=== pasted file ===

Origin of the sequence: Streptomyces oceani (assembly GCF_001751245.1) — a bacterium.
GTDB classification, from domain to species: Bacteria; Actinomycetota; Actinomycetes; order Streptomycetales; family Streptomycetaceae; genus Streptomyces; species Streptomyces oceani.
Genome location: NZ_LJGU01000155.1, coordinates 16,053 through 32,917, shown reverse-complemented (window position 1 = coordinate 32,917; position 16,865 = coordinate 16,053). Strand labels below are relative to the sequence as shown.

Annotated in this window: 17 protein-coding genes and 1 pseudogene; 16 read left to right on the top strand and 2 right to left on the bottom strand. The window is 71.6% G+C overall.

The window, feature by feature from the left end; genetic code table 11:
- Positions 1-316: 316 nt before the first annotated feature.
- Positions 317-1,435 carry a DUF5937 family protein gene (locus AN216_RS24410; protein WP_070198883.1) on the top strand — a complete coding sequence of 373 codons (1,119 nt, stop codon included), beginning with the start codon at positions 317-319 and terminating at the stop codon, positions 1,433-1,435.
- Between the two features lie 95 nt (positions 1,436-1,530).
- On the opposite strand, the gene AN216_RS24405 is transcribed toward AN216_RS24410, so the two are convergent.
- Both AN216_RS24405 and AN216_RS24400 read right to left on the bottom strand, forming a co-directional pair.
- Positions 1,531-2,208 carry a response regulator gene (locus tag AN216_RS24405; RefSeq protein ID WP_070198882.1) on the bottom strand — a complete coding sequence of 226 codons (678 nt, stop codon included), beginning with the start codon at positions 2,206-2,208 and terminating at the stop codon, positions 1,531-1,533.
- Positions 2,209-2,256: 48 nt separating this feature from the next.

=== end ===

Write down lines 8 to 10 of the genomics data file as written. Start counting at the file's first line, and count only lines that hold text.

- Between the two features lie 95 nt (positions 1,436-1,530).
- On the opposite strand, the gene AN216_RS24405 is transcribed toward AN216_RS24410, so the two are convergent.
- Both AN216_RS24405 and AN216_RS24400 read right to left on the bottom strand, forming a co-directional pair.